Artist Interview: Andrew Birk

09/16/2015 01:50 pm ET Updated Dec 06, 2017
Showcasing a solo exhibit at the Johannes Vogt Gallery, emerging artist, Andrew Birk, shares with us a bit about his desires, influences and love for bad rom-coms.



How did you get involved in art?

I started making cartoons in middle school, rap albums and vandalizing things as early as high school. I discovered art on a more conceptual level in college. Though I still don't necessarily have the clearest idea of what Im doing, Ive found a way to stumble forward day by day making mistakes over and over and learning from them. Lately Ive been provided a bunch of opportunities to consult, write, and curate too​. 


What are you currently working on? 

Im currently producing work for a solo show that will open September 10th at Johannes Vogt Gallery in New York. Ive been living in the gallery and making work 24/7. 



Does music play into your art? I listened to one of the sound pieces on your site. 

For me music is probably the number one most important thing in the world. I love people’s response to sound. When a firetruck blasts by you always see people plugging their ears. By people reacting, they're essentially taking a stance. I cannot imagine a more pleasurable experience then being immersed in perfect gorgeous sound. The boatman in Siddhartha learns all the mysteries of the universe by listening to a river. Im obsessed with figuring out what my walk-out theme song would be if I were a cage fighter. Sound creates a baseline and a context for life’s unfolding. While Ive been in New York, I’ve taken special note the white noise of air conditioners. Beautiful. For the life of me, I don't understand why art exhibitions are always so g.d. quiet. Life is not quite and art shouldnt be either.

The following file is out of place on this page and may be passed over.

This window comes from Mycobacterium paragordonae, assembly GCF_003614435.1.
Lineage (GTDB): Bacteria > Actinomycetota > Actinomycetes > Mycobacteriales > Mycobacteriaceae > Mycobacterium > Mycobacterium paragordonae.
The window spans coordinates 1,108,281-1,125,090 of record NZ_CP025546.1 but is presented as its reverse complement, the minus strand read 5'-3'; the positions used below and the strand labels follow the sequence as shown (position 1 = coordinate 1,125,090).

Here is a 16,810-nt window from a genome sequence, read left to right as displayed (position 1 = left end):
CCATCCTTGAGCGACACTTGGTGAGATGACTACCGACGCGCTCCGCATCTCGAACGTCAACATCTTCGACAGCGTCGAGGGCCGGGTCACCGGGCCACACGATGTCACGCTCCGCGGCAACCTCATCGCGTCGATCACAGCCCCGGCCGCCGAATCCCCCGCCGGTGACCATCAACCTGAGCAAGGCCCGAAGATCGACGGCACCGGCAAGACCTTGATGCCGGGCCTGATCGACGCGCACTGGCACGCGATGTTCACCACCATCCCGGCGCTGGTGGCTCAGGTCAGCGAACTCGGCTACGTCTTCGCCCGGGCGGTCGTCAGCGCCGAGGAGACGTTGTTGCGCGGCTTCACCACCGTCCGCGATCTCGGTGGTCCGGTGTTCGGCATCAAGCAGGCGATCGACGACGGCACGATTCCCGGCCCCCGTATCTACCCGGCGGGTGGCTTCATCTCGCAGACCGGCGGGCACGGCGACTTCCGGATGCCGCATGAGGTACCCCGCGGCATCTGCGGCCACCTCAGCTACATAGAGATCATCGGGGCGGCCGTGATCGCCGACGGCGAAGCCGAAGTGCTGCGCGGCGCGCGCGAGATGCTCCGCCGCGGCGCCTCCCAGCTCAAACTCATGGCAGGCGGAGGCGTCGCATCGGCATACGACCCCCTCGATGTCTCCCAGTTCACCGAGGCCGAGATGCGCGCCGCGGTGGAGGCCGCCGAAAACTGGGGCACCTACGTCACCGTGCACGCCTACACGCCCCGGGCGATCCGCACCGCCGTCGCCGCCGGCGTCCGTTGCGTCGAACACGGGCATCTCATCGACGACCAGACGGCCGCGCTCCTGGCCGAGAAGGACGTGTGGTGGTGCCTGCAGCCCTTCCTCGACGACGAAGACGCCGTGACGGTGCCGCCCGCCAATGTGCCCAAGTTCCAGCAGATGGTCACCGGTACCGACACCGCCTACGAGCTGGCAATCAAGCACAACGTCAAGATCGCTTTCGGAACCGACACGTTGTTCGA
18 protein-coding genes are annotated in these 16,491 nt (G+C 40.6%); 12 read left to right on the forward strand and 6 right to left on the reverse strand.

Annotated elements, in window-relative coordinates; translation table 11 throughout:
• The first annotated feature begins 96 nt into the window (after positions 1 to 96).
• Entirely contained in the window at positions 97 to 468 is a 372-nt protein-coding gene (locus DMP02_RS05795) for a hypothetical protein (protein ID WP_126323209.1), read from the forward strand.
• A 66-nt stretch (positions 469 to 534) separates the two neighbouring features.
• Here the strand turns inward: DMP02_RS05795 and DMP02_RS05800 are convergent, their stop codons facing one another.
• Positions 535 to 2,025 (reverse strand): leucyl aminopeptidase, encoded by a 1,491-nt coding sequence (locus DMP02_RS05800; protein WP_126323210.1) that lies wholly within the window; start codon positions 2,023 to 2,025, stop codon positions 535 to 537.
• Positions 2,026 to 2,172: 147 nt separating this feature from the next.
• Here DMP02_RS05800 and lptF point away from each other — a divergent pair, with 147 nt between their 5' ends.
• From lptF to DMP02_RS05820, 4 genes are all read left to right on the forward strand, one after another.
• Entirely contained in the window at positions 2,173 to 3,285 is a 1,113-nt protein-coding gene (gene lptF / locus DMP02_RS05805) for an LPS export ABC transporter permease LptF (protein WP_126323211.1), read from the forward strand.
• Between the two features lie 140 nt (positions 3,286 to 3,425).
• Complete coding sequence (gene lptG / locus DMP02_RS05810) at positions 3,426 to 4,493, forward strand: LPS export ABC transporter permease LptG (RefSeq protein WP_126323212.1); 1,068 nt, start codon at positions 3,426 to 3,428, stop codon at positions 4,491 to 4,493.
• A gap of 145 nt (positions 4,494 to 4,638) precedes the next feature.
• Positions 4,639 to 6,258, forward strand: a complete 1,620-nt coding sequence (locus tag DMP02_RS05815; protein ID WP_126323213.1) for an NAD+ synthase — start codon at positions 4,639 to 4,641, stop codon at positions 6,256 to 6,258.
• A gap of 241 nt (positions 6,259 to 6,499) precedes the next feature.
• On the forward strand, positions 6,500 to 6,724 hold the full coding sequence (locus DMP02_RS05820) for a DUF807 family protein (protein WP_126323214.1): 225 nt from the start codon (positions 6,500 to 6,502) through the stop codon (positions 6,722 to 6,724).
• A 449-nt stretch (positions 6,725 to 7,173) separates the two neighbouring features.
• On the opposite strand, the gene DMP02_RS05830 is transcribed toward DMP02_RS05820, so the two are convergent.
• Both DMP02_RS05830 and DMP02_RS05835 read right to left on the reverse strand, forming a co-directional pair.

How has the internet influenced your art?

Its given me a public forum to test my ideas and receive critical feedback. It has given me a community. It has given me access to heroes. It has given me all the childrens animation, kung fu, and bad rom-com movies I ever could've dreamed for. Humanity must've been so very lost without the world wide web.

By Sacha Mendel

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